Wednesday, 27 June 2007

‘Armageddon’s Children’ Terry Brooks (Orbit Books)

While I’ve always had trouble getting into Terry Brook’s ‘Shannara’ series (okay, I never made it past the first book…) I really enjoyed reading his ‘Word and the Void’ trilogy. I had mixed feelings then when I received this book to review as it bridges a gap, previously only hinted at, between a series that I enjoy and a series that has yet to get going for me. I’m happy to say though that the end result was pleasantly suprising and may yet persuade me to pick up ‘Sword of Shannara’ and give it another go.
The end of human civilisation (as we know it) is a distant memory, only to the very old, when the story begins. The demons of the Void won their fight with the Knights of the Word and influenced humanity’s path towards mutual destruction, according to the book Dick Cheney had something to do with it as well… In this world of the future Logan Tom and Angel Perez are the only two Knights of the Word left alive. They both fight a seemingly hopeless war against the demons and their once human minions but this is about to take a new and unexpected direction. A great change is coming and if humanity is to survive then Logan and Angel must find the magic that will help this change come about…
Whilst ‘Armageddon’s Children’ was a very entertaining read, the fact that it links two well established series detracts from the sense of urgency that Brooks is trying to convey (very much like a certain sci-fi film trilogy…). Anyone who has read the ‘Shannara’ books will know how certain issues are resolved. I haven’t read any of the ‘Shannara’ books but even I could tell (just by looking at the number of Terry’s books on the shelves) where the series is ultimately headed. The overall sense of urgency may be lessened but Terry makes up for this by throwing his characters into any number of situations that make up life in his post apocalyptic world. There are a lot of tense cliff-hanger moments throughout the book that left me eager to see how things progress in the forthcoming sequel ‘The Elves of Cintra’. Favourite bits for me were the unseen killer on the streets of Seattle and the ‘terminator’ style chase between Angel and the demon Delloreen. Every one of the characters we meet is well drawn and interesting, I’m looking forward to seeing what happens to them next.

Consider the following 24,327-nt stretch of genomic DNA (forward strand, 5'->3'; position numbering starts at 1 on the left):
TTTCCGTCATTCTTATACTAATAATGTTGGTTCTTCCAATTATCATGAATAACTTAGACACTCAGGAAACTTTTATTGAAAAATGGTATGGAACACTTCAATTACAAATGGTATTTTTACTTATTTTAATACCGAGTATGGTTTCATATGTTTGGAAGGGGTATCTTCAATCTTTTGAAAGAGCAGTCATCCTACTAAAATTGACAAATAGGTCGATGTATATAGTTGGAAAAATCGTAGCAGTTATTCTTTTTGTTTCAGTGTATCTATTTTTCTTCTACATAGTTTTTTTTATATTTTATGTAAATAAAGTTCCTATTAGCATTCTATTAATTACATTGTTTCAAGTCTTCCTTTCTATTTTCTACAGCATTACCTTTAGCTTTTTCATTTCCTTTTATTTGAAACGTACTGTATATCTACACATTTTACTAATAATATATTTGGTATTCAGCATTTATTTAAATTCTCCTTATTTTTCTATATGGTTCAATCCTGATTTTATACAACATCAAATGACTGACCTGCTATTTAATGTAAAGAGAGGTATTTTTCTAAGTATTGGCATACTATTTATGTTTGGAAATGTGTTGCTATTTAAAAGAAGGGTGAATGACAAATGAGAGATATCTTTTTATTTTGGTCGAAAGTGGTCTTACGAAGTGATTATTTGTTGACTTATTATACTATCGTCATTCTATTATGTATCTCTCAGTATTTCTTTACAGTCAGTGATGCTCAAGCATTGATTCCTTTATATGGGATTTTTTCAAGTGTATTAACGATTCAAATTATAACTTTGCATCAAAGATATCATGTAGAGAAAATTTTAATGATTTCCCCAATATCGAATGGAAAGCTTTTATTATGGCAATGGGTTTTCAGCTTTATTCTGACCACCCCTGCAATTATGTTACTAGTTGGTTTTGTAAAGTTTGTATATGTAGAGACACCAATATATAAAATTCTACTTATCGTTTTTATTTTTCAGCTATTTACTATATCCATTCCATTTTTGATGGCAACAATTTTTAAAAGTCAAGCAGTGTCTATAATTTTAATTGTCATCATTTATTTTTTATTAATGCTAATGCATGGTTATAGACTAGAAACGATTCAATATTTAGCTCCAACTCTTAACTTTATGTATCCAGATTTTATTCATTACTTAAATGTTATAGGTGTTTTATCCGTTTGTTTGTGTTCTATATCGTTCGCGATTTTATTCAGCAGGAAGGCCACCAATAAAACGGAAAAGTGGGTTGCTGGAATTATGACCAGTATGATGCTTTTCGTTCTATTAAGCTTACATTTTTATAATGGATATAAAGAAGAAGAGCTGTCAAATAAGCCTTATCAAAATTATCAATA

The issue of ‘The Great War’ is neatly side-stepped and filed under ‘Ancient History’, this leaves Terry only having to deal with the present and I think he does a great job of showing the reader a post-apocalyptic landscape and humanity’s struggle to survive in it. It’s not quite ‘Mad Max’ but there is that sense of the surreal (Logan’s encounter with the Preacher and his Flock) and what could be more apocalyptic than a blasted landscape populated by demons and mutants?
‘Armageddon’s Children’ has its faults but does what it sets out to do very well. I for one am looking forward to seeing more.

Eight out of Ten

No comments: